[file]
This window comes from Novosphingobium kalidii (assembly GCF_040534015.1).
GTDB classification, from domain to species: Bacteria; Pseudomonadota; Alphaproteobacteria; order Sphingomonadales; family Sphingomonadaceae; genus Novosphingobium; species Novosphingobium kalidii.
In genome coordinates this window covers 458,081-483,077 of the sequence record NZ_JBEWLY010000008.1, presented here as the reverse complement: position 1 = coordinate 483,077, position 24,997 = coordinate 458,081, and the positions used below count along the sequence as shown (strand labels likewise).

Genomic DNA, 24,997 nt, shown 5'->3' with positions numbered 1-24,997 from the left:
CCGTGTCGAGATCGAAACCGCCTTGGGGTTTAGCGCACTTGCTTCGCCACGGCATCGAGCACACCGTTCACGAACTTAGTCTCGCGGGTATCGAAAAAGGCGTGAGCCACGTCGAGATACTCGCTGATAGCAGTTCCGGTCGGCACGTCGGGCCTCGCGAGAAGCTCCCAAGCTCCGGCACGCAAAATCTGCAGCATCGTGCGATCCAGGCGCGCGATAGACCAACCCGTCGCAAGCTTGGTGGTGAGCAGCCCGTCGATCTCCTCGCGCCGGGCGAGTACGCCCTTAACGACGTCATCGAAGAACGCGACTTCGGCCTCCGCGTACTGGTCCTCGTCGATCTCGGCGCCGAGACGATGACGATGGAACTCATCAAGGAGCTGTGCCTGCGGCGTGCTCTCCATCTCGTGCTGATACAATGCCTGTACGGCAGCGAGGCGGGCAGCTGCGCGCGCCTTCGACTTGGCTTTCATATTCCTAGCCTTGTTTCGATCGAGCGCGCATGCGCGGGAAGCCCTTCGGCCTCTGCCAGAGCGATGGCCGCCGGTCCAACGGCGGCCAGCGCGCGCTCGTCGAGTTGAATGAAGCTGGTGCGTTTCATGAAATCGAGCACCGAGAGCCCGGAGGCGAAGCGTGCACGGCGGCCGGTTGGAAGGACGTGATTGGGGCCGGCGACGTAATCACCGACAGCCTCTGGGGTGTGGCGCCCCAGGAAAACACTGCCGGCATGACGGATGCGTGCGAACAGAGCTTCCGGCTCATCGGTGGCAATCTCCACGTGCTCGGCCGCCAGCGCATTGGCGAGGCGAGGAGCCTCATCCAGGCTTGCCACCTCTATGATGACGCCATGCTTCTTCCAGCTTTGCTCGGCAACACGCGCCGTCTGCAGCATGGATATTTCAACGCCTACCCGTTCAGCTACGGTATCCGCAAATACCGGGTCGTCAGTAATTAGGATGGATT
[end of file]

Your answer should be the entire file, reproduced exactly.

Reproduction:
This window comes from Novosphingobium kalidii (assembly GCF_040534015.1).
GTDB classification, from domain to species: Bacteria; Pseudomonadota; Alphaproteobacteria; order Sphingomonadales; family Sphingomonadaceae; genus Novosphingobium; species Novosphingobium kalidii.
In genome coordinates this window covers 458,081-483,077 of the sequence record NZ_JBEWLY010000008.1, presented here as the reverse complement: position 1 = coordinate 483,077, position 24,997 = coordinate 458,081, and the positions used below count along the sequence as shown (strand labels likewise).

Genomic DNA, 24,997 nt, shown 5'->3' with positions numbered 1-24,997 from the left:
CCGTGTCGAGATCGAAACCGCCTTGGGGTTTAGCGCACTTGCTTCGCCACGGCATCGAGCACACCGTTCACGAACTTAGTCTCGCGGGTATCGAAAAAGGCGTGAGCCACGTCGAGATACTCGCTGATAGCAGTTCCGGTCGGCACGTCGGGCCTCGCGAGAAGCTCCCAAGCTCCGGCACGCAAAATCTGCAGCATCGTGCGATCCAGGCGCGCGATAGACCAACCCGTCGCAAGCTTGGTGGTGAGCAGCCCGTCGATCTCCTCGCGCCGGGCGAGTACGCCCTTAACGACGTCATCGAAGAACGCGACTTCGGCCTCCGCGTACTGGTCCTCGTCGATCTCGGCGCCGAGACGATGACGATGGAACTCATCAAGGAGCTGTGCCTGCGGCGTGCTCTCCATCTCGTGCTGATACAATGCCTGTACGGCAGCGAGGCGGGCAGCTGCGCGCGCCTTCGACTTGGCTTTCATATTCCTAGCCTTGTTTCGATCGAGCGCGCATGCGCGGGAAGCCCTTCGGCCTCTGCCAGAGCGATGGCCGCCGGTCCAACGGCGGCCAGCGCGCGCTCGTCGAGTTGAATGAAGCTGGTGCGTTTCATGAAATCGAGCACCGAGAGCCCGGAGGCGAAGCGTGCACGGCGGCCGGTTGGAAGGACGTGATTGGGGCCGGCGACGTAATCACCGACAGCCTCTGGGGTGTGGCGCCCCAGGAAAACACTGCCGGCATGACGGATGCGTGCGAACAGAGCTTCCGGCTCATCGGTGGCAATCTCCACGTGCTCGGCCGCCAGCGCATTGGCGAGGCGAGGAGCCTCATCCAGGCTTGCCACCTCTATGATGACGCCATGCTTCTTCCAGCTTTGCTCGGCAACACGCGCCGTCTGCAGCATGGATATTTCAACGCCTACCCGTTCAGCTACGGTATCCGCAAATACCGGGTCGTCAGTAATTAGGATGGATT